There are some delightful similarities between Socrates and many of the Hawaiian understandings of being human and, ways to be in this world more consciously and harmoniously with ourselves and each other.

Socrates lived from 469BC-399BC. He was a pioneer in developing philosophy-the study of seeking truth and knowledge of reality. Socrates shared his realization that knowledge is alive, and is always evolving and emerging. He challenged people to think outside of the box, to penetrate the self deeply in order to come to self-realization through the process of inner inquiry; to put to question all outside information and propaganda. He taught people to think for themselves and encouraged engaging the innate intelligence in nature and within to refine understanding, and so, connect to the answers and direction we are looking for.

This is very akin to the Hawaiian way, which is also about regaining self-sovereignty and restoring oneness with the natural laws that govern all creation, connecting to and trusting this innate intelligence. The importance of deepening relationship to self and others, in love, wisdom and kindness is another mutual principle shared.

A predicament we face, collectively, is that we are rarely offered reflections of deeper truth in daily life, to give us healthy examples of how to relate and how to be with each other. We also are not challenged enough to think for ourselves. We tend to adopt myths and stories from others, personal and global, as our own without investigating their validity.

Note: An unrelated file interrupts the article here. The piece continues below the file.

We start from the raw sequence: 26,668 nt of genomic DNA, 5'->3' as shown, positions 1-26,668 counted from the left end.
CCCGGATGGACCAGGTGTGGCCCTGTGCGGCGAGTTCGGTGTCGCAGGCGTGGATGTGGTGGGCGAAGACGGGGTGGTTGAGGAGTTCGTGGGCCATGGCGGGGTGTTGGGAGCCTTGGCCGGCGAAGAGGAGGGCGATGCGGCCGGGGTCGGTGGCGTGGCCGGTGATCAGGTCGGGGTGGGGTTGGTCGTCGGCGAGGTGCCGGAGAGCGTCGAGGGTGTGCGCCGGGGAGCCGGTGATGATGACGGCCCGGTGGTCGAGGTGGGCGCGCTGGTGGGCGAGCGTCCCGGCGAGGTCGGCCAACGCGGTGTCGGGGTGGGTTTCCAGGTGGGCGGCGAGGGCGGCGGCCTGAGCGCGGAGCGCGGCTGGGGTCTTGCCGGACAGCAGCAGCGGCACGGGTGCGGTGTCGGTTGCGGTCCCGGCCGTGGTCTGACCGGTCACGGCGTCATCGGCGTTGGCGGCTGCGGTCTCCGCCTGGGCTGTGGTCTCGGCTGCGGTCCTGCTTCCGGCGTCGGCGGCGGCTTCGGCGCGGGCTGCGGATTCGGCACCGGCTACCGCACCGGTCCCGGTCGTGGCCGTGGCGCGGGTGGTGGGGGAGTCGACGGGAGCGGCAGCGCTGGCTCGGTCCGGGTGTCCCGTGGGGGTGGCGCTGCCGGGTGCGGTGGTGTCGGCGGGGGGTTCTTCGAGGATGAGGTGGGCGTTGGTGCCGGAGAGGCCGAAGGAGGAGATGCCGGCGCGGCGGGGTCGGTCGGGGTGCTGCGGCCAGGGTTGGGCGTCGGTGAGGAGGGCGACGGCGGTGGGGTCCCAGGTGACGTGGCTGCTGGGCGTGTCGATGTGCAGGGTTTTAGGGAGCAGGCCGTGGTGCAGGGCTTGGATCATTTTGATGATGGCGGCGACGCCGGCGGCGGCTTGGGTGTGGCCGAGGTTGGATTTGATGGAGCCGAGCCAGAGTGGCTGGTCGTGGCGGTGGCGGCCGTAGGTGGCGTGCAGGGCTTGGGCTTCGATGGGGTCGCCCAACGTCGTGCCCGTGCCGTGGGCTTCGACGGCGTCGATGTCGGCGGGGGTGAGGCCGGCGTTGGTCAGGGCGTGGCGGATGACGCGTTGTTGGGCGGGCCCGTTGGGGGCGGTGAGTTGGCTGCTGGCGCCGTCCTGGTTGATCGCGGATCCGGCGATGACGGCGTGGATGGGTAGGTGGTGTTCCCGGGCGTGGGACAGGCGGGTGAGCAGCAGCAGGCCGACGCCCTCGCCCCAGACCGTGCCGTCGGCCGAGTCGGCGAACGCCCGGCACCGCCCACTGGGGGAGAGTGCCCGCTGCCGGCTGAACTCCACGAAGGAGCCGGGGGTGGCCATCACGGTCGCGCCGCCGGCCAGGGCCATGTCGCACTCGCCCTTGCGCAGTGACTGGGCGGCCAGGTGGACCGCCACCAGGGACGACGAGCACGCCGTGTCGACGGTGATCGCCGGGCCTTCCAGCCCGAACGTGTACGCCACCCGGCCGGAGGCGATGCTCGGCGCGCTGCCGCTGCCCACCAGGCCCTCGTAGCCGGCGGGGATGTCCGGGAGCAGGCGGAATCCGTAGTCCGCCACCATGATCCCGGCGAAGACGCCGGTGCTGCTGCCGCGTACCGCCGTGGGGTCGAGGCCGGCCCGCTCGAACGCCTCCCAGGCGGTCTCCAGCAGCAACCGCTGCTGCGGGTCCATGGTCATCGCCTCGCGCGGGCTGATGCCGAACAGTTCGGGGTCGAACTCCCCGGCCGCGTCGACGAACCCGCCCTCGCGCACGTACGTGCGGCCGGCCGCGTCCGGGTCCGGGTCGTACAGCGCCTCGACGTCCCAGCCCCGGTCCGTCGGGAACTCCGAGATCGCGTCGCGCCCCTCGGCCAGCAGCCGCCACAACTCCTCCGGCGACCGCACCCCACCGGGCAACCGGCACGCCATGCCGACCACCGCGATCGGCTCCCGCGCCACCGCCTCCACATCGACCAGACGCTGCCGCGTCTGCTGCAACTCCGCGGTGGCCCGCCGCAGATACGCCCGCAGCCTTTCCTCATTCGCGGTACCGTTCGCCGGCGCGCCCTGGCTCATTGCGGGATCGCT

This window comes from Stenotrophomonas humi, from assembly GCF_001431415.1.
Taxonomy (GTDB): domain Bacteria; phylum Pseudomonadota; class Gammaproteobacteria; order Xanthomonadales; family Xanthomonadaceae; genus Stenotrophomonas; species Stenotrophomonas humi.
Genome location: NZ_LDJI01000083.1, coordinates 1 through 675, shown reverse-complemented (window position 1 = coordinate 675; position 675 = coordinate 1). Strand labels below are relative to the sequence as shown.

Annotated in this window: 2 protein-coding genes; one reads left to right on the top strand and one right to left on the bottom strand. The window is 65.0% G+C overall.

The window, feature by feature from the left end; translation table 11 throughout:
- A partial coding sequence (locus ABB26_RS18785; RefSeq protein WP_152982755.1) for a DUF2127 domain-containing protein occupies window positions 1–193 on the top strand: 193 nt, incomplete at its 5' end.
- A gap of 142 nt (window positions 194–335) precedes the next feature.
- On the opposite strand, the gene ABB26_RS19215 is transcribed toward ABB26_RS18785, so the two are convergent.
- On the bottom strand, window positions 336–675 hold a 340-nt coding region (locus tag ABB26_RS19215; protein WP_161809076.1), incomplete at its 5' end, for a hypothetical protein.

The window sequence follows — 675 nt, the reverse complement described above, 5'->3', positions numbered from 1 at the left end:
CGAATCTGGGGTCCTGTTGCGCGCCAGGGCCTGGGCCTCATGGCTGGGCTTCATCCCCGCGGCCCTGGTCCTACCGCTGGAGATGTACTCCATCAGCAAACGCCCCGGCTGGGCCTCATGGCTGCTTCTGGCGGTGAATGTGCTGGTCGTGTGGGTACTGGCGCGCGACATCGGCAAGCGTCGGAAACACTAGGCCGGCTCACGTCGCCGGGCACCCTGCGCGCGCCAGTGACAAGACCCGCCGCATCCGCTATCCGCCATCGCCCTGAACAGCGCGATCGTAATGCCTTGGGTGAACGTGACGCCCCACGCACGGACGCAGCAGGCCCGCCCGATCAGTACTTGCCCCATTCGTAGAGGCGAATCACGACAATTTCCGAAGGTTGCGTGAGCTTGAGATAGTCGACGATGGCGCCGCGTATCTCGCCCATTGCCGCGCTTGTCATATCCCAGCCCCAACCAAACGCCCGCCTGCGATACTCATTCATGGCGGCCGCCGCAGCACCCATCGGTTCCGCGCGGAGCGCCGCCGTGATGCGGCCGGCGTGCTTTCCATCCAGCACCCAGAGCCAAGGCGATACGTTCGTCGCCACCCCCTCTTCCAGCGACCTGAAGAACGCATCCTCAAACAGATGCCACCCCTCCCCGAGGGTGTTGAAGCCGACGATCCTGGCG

Gossip is a phenomenon that results from not taking the time to either reflect or engage the story being projected. In fact, with gossip the desire for truth doesn’t exist, only the best story counts, and the more negative the better, leaving the story teller feeling a false sense of power and importance.

This is my favourite story of Socrates that addresses this phenomenon eloquently, and awakens the importance of taking time to inquire into the stories that we, or anyone else attempts to sell as truth before passing them on.


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One day a student of Socrates came running to him in great urgency.

“John, what is happening?” asked Socrates.

“Master, I found something out about Paul that I have to tell you right away, it can’t wait!”

Socrates paused some moments for inner reflection. John was getting really antsy; he couldn’t wait, but knew not to disrespect his Master.

Socrates emerged from his silence and said “My boy, before you tell me what it is you find so utterly important, I would like you to put what you have to say through three sieves of contemplation. Are you willing to do that? Then if you have passed through the sieves you can be free to tell me.” The student agreed.

“The first sieve is, is what you are about to tell me true, that you are absolutely certain it is true?”

The boy paused than excitedly said “Well I’m not sure, but Henry said that….”

“No, I’m sorry, you have failed to pass through the first sieve. Shall we try the next?”

A little disappointed the student mumbles “Yes Master”

“Very well, the second sieve is this. Is what you are about to tell me something good about Paul?”

Deflated a little more John answers looking to the ground sheepishly, “No,” knowing he failed the second sieve as well.

“O.K. The final sieve asks you, does what you have to say serve a greater purpose that will serve Paul and all others that would inherit this information? Does it spread wisdom and goodness?”

Sunken over, John again had to answer “No, it does not.”